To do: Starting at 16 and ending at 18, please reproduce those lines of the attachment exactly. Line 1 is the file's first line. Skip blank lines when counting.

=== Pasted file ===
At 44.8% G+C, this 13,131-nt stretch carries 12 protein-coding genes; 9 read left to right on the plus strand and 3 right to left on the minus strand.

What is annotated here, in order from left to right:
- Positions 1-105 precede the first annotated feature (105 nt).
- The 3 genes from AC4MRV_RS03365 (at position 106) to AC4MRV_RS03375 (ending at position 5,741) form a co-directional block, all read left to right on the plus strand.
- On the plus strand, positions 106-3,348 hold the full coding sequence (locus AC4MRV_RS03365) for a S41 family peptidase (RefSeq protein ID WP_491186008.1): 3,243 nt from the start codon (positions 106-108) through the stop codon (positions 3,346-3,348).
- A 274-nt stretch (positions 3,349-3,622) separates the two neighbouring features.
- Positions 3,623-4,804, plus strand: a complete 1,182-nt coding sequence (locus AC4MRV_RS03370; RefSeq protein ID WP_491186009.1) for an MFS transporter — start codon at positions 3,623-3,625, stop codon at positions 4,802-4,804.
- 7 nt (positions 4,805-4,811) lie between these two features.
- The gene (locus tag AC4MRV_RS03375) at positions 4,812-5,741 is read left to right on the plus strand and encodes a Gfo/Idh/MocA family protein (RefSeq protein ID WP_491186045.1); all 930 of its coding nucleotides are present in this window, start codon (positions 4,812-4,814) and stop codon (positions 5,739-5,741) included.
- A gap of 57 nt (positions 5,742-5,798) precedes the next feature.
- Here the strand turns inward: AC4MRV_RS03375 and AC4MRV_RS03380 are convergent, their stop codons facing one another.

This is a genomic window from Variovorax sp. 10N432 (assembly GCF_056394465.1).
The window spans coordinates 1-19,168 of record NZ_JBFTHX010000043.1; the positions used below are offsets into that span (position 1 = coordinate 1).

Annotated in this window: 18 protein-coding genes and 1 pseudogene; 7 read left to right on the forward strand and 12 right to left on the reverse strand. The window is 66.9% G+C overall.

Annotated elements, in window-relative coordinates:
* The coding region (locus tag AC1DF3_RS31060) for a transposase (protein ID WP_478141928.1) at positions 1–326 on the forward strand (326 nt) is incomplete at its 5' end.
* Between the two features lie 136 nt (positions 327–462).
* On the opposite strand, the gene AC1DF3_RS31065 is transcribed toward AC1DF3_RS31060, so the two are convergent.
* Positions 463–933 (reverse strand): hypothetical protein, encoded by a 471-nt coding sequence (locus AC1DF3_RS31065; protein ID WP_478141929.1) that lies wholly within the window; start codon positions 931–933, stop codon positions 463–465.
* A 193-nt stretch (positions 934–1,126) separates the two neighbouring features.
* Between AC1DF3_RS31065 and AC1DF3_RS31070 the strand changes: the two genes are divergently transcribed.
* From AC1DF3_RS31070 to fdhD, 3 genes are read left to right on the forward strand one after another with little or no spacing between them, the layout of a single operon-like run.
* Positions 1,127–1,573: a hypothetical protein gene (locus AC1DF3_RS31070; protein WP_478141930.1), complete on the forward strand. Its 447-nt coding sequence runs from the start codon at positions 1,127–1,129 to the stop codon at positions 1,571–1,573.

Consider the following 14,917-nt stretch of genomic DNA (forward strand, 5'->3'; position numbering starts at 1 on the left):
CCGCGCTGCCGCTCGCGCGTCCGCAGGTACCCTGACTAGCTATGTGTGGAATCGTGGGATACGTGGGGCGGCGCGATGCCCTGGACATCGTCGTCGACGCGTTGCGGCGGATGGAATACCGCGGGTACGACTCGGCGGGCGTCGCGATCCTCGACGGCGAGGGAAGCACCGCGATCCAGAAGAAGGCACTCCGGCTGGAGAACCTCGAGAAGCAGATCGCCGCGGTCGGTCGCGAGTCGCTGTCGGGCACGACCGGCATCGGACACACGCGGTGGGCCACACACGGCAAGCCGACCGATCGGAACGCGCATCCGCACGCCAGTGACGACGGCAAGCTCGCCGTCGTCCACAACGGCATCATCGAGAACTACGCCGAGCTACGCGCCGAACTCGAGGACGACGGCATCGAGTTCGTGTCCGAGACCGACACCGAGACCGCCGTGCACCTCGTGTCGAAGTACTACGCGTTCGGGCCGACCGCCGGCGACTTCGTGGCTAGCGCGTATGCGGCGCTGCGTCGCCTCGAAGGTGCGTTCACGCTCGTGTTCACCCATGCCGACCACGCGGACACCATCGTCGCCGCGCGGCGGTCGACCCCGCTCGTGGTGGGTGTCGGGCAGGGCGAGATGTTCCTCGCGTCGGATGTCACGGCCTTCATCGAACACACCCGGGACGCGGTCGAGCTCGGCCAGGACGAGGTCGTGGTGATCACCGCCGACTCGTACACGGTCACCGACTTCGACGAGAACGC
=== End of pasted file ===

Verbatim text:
* The coding region (locus tag AC1DF3_RS31060) for a transposase (protein ID WP_478141928.1) at positions 1–326 on the forward strand (326 nt) is incomplete at its 5' end.
* Between the two features lie 136 nt (positions 327–462).
* On the opposite strand, the gene AC1DF3_RS31065 is transcribed toward AC1DF3_RS31060, so the two are convergent.